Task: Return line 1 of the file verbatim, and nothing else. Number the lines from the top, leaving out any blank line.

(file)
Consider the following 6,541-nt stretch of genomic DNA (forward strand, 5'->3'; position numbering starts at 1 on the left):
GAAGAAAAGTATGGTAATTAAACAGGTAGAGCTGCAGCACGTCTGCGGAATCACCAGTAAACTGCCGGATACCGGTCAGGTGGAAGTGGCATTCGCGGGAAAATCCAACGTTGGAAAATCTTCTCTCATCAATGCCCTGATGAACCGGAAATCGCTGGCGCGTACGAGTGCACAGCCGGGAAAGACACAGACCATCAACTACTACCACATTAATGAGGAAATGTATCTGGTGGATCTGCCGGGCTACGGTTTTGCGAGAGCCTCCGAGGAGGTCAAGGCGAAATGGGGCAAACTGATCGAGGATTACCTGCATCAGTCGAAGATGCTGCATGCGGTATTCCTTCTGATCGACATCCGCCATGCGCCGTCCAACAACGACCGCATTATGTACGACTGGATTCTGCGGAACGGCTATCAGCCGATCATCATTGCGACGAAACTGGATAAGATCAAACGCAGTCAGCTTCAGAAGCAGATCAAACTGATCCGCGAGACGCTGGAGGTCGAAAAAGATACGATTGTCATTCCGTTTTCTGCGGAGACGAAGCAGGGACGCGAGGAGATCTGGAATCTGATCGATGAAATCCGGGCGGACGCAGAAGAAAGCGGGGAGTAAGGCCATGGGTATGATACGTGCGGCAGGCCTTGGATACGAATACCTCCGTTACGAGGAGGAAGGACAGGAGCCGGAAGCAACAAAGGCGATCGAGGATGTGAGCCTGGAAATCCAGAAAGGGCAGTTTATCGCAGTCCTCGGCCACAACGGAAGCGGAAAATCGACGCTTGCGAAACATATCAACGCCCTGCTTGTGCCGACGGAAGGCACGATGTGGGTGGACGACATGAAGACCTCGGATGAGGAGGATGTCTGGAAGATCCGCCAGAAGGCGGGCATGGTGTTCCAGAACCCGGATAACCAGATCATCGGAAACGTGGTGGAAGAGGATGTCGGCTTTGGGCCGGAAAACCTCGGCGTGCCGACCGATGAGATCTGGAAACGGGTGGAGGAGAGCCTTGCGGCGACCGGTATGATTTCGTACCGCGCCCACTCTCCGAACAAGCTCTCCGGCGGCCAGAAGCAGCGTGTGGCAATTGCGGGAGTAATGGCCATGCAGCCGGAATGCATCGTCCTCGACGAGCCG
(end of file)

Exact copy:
Consider the following 6,541-nt stretch of genomic DNA (forward strand, 5'->3'; position numbering starts at 1 on the left):